A (stupid to my mind) design decision by the author of this site's software means that Moderators don't get to see [Mark as Solution] so the only person who can ever do it (and most don't which is why moderators should have been allowed to!) is the author of the thread in the first place. So as you look at the thread you need to make an informed choice as to which of all the posts (which can include your own) comes closest to being the solution then you click [Mark as solution] on the one you choose. You only get to pick one.

 

The very fact that I had to explain that perhaps illustrates why the current system is "sub optimal".

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clawson wrote:

No idea what that means.

 

Funny, when I mentioned the 'parallel treatment of variables' it was my way of short-cutting an entire three paragraphs of babble I wrote that I replaced with that phrase to spare all who might read it.  But to briefly explain: Originally, I had a logical flow that had been changed, and changed again, and eventually became tangled and tripped on itself.  But I finally reached a conclusion that Wagner, ,theusch, Prentice, Kartman, and yourself were leading me in the direction of abandoning my flawed-and-devolved logic and accepting that I was attempting the impossible! Better for me to learn than fall on my sword while... tripping.  I'm an enthusiast-hobbyist on the uptake.  So I thank you again.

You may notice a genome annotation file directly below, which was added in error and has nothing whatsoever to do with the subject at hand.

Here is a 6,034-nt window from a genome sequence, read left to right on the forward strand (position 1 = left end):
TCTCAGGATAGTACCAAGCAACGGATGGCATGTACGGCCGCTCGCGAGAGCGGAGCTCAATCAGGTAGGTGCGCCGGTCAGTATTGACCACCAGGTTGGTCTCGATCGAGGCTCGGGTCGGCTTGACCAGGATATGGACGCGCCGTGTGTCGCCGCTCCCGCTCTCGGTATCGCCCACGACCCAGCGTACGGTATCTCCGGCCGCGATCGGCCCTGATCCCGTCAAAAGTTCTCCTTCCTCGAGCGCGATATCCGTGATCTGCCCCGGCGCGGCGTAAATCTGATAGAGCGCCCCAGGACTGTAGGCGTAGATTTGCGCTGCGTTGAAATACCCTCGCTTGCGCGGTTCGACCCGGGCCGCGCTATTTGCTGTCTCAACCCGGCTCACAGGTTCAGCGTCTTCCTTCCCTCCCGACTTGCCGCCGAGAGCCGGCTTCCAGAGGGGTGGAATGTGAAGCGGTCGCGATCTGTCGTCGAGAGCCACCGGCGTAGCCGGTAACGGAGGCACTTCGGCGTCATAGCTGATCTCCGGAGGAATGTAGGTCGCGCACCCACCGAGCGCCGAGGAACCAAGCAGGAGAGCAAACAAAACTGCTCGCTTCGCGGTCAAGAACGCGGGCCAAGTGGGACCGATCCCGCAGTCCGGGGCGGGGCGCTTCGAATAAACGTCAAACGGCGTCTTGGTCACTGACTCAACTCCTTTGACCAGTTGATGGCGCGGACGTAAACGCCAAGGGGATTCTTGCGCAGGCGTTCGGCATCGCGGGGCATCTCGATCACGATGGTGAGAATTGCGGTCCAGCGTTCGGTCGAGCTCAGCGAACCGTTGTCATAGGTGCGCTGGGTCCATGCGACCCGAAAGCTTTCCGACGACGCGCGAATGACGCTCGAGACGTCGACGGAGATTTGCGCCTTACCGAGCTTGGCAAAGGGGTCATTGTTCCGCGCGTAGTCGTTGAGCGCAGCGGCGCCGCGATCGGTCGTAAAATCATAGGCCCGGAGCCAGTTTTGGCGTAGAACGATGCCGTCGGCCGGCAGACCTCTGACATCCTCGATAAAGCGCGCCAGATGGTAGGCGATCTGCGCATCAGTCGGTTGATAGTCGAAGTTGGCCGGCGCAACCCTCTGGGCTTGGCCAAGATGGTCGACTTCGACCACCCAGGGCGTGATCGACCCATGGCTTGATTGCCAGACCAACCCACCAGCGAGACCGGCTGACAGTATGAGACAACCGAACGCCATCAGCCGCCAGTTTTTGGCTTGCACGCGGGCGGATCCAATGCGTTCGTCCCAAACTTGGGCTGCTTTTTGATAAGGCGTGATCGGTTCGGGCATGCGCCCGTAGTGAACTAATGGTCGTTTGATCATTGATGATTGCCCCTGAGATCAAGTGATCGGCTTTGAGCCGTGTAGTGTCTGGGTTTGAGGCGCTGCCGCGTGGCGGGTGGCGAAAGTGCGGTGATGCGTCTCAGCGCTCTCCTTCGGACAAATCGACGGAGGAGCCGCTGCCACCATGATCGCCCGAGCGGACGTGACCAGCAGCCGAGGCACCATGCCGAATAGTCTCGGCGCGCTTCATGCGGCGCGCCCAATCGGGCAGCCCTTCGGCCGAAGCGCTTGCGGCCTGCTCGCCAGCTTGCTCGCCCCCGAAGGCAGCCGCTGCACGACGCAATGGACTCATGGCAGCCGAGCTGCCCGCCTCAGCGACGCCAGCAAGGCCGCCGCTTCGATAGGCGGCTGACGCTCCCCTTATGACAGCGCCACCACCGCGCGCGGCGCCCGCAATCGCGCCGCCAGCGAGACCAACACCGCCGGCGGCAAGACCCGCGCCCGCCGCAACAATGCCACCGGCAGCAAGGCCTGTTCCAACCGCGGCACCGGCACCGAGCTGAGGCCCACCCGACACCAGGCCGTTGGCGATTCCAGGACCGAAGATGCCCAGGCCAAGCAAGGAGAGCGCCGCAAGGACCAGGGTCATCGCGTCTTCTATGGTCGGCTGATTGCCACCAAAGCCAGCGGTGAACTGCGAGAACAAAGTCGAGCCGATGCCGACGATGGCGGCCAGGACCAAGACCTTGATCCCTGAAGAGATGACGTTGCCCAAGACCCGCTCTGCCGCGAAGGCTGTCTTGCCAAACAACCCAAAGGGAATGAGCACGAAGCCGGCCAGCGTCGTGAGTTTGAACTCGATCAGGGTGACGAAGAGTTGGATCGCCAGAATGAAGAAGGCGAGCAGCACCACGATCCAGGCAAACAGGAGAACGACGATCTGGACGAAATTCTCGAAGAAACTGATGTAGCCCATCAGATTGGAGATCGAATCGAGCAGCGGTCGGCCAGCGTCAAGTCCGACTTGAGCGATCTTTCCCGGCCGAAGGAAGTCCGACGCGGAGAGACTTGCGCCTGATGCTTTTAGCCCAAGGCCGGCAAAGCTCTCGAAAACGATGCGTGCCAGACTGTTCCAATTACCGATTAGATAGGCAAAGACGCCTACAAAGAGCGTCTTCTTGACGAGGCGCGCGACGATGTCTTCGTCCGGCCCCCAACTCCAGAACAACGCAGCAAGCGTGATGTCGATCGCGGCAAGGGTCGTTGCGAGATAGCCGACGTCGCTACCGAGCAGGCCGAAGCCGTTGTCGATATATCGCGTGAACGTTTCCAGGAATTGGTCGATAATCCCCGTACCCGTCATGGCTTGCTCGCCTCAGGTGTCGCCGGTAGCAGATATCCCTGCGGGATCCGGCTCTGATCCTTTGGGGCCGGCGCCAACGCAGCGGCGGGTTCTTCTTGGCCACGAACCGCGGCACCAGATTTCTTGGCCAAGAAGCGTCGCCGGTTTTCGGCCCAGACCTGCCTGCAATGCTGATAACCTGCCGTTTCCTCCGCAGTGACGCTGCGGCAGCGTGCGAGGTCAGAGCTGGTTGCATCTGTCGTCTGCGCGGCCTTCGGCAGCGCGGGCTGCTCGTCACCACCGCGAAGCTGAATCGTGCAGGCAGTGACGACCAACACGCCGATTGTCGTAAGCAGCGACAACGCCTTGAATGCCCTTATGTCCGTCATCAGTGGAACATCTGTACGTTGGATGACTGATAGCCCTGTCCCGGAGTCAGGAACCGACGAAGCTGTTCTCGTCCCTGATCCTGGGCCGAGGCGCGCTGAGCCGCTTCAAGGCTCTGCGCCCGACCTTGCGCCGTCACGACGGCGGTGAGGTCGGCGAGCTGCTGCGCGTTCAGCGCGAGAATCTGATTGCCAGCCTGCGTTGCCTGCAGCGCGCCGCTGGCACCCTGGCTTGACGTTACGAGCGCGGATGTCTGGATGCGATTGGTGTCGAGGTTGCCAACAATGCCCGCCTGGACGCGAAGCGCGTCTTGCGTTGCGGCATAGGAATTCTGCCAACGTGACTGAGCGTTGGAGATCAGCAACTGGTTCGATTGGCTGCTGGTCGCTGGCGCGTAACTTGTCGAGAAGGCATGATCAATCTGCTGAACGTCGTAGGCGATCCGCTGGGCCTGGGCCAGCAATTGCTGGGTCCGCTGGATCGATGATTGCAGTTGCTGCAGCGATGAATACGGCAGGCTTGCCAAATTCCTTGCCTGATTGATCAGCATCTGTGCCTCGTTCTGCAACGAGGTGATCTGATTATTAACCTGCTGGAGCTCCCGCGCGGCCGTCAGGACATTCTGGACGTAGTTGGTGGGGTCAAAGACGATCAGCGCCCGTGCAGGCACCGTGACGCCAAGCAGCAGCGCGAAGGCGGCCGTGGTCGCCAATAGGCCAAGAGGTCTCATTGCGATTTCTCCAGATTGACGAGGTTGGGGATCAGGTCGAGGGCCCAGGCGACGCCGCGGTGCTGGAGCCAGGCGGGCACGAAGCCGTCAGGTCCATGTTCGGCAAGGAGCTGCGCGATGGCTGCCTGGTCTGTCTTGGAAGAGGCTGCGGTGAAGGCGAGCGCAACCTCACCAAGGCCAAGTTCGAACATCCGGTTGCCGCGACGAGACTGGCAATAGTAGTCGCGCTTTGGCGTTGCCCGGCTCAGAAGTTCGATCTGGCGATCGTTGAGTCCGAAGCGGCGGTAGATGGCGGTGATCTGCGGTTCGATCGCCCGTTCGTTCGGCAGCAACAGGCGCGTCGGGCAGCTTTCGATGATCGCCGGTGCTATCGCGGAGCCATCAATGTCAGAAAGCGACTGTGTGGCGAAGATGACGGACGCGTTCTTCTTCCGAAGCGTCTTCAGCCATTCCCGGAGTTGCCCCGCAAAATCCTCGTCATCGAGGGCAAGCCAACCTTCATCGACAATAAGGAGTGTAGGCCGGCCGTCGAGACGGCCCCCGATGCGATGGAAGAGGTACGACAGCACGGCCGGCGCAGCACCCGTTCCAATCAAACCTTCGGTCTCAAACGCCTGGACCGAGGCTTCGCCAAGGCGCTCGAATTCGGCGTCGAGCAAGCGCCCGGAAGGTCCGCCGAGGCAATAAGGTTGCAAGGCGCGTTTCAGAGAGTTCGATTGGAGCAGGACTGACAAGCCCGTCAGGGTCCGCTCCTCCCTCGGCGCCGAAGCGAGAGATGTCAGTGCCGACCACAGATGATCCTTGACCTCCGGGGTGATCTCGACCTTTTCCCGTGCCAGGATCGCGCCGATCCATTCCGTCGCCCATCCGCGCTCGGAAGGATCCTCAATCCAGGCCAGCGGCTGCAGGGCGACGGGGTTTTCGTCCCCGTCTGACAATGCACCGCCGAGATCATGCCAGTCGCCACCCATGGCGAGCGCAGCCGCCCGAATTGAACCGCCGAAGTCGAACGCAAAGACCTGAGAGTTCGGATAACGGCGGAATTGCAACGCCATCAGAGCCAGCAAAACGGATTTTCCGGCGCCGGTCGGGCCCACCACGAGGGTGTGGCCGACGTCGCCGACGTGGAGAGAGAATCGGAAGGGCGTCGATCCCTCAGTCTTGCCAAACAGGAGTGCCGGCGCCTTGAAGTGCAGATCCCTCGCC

Fantastic help on the sub-optimal 'Mark as Solution' button.  I agree with you.  Allowing the knowledge-seeking perpetrator to issue judgement is probably not the wise thing to do.  Therefore I will 'Mark as Solution' in the fashion of my next post.  However, in appreciation of the forum architect there are probably other factors that I have not imagined.  

Craig

Last Edited: Sat. Aug 19, 2017 - 01:23 AM
This reply has been marked as the solution. 
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Thanks to Jim Wagner, David Prentice, theusch, Kartman, and clawson, for helping me solve my problem and this forum that has been of great help.

Craig